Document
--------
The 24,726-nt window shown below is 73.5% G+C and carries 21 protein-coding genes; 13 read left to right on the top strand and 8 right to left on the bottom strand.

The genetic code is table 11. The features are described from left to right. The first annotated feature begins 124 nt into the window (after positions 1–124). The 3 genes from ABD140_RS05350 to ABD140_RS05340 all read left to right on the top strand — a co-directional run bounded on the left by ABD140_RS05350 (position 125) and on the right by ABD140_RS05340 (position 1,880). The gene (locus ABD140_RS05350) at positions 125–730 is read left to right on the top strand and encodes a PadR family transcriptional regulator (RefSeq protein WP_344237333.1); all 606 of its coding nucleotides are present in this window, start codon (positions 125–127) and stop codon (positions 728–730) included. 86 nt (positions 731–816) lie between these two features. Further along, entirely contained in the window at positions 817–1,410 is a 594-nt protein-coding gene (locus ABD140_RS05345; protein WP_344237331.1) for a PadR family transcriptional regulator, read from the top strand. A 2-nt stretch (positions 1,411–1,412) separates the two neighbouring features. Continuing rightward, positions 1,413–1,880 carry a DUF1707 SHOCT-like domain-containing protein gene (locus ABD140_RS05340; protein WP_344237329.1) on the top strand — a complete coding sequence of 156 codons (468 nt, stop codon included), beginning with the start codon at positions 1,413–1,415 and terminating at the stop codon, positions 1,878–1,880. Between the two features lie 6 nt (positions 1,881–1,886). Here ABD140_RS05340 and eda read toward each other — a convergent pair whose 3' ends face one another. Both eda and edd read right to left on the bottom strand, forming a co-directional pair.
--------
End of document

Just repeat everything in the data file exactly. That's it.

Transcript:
The 24,726-nt window shown below is 73.5% G+C and carries 21 protein-coding genes; 13 read left to right on the top strand and 8 right to left on the bottom strand.

The genetic code is table 11. The features are described from left to right. The first annotated feature begins 124 nt into the window (after positions 1–124). The 3 genes from ABD140_RS05350 to ABD140_RS05340 all read left to right on the top strand — a co-directional run bounded on the left by ABD140_RS05350 (position 125) and on the right by ABD140_RS05340 (position 1,880). The gene (locus ABD140_RS05350) at positions 125–730 is read left to right on the top strand and encodes a PadR family transcriptional regulator (RefSeq protein WP_344237333.1); all 606 of its coding nucleotides are present in this window, start codon (positions 125–127) and stop codon (positions 728–730) included. 86 nt (positions 731–816) lie between these two features. Further along, entirely contained in the window at positions 817–1,410 is a 594-nt protein-coding gene (locus ABD140_RS05345; protein WP_344237331.1) for a PadR family transcriptional regulator, read from the top strand. A 2-nt stretch (positions 1,411–1,412) separates the two neighbouring features. Continuing rightward, positions 1,413–1,880 carry a DUF1707 SHOCT-like domain-containing protein gene (locus ABD140_RS05340; protein WP_344237329.1) on the top strand — a complete coding sequence of 156 codons (468 nt, stop codon included), beginning with the start codon at positions 1,413–1,415 and terminating at the stop codon, positions 1,878–1,880. Between the two features lie 6 nt (positions 1,881–1,886). Here ABD140_RS05340 and eda read toward each other — a convergent pair whose 3' ends face one another. Both eda and edd read right to left on the bottom strand, forming a co-directional pair.